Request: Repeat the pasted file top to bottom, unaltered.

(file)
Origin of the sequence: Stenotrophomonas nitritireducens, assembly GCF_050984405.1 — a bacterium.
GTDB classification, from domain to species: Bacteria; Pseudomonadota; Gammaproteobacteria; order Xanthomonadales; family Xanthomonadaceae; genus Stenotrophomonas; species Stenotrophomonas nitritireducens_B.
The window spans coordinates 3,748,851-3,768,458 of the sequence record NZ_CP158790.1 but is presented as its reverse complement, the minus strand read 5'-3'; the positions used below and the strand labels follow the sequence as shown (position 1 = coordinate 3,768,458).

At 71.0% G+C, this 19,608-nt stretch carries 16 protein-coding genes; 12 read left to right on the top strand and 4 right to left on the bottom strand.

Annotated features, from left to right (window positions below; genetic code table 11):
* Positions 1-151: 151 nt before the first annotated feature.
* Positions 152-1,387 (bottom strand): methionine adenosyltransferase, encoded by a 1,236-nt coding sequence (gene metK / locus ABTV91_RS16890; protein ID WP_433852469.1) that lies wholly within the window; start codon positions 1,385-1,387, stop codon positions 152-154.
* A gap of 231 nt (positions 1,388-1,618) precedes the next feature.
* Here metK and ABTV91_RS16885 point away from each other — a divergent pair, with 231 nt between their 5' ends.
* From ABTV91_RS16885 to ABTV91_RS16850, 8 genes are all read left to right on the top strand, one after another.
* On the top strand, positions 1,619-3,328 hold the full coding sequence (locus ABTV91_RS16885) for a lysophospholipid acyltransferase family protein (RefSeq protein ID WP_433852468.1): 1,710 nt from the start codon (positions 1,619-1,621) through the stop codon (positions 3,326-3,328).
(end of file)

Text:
Origin of the sequence: Stenotrophomonas nitritireducens, assembly GCF_050984405.1 — a bacterium.
GTDB classification, from domain to species: Bacteria; Pseudomonadota; Gammaproteobacteria; order Xanthomonadales; family Xanthomonadaceae; genus Stenotrophomonas; species Stenotrophomonas nitritireducens_B.
The window spans coordinates 3,748,851-3,768,458 of the sequence record NZ_CP158790.1 but is presented as its reverse complement, the minus strand read 5'-3'; the positions used below and the strand labels follow the sequence as shown (position 1 = coordinate 3,768,458).

At 71.0% G+C, this 19,608-nt stretch carries 16 protein-coding genes; 12 read left to right on the top strand and 4 right to left on the bottom strand.

Annotated features, from left to right (window positions below; genetic code table 11):
* Positions 1-151: 151 nt before the first annotated feature.
* Positions 152-1,387 (bottom strand): methionine adenosyltransferase, encoded by a 1,236-nt coding sequence (gene metK / locus ABTV91_RS16890; protein ID WP_433852469.1) that lies wholly within the window; start codon positions 1,385-1,387, stop codon positions 152-154.
* A gap of 231 nt (positions 1,388-1,618) precedes the next feature.
* Here metK and ABTV91_RS16885 point away from each other — a divergent pair, with 231 nt between their 5' ends.
* From ABTV91_RS16885 to ABTV91_RS16850, 8 genes are all read left to right on the top strand, one after another.
* On the top strand, positions 1,619-3,328 hold the full coding sequence (locus ABTV91_RS16885) for a lysophospholipid acyltransferase family protein (RefSeq protein ID WP_433852468.1): 1,710 nt from the start codon (positions 1,619-1,621) through the stop codon (positions 3,326-3,328).